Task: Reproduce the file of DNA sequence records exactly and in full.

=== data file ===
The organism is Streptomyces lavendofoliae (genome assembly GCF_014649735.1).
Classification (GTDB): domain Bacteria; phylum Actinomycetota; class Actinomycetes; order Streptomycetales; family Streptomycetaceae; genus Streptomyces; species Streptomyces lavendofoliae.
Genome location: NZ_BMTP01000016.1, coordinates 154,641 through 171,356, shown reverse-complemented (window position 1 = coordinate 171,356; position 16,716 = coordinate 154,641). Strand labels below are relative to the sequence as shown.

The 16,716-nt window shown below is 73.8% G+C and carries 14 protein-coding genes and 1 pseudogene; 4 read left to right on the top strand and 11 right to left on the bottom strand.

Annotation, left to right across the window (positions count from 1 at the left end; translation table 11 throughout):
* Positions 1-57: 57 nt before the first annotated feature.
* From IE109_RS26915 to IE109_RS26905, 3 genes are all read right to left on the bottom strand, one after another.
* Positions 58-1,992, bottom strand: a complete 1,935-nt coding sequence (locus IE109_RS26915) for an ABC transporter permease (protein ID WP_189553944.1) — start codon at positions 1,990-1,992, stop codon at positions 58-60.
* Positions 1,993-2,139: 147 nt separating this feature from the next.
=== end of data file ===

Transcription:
The organism is Streptomyces lavendofoliae (genome assembly GCF_014649735.1).
Classification (GTDB): domain Bacteria; phylum Actinomycetota; class Actinomycetes; order Streptomycetales; family Streptomycetaceae; genus Streptomyces; species Streptomyces lavendofoliae.
Genome location: NZ_BMTP01000016.1, coordinates 154,641 through 171,356, shown reverse-complemented (window position 1 = coordinate 171,356; position 16,716 = coordinate 154,641). Strand labels below are relative to the sequence as shown.

The 16,716-nt window shown below is 73.8% G+C and carries 14 protein-coding genes and 1 pseudogene; 4 read left to right on the top strand and 11 right to left on the bottom strand.

Annotation, left to right across the window (positions count from 1 at the left end; translation table 11 throughout):
* Positions 1-57: 57 nt before the first annotated feature.
* From IE109_RS26915 to IE109_RS26905, 3 genes are all read right to left on the bottom strand, one after another.
* Positions 58-1,992, bottom strand: a complete 1,935-nt coding sequence (locus IE109_RS26915) for an ABC transporter permease (protein ID WP_189553944.1) — start codon at positions 1,990-1,992, stop codon at positions 58-60.
* Positions 1,993-2,139: 147 nt separating this feature from the next.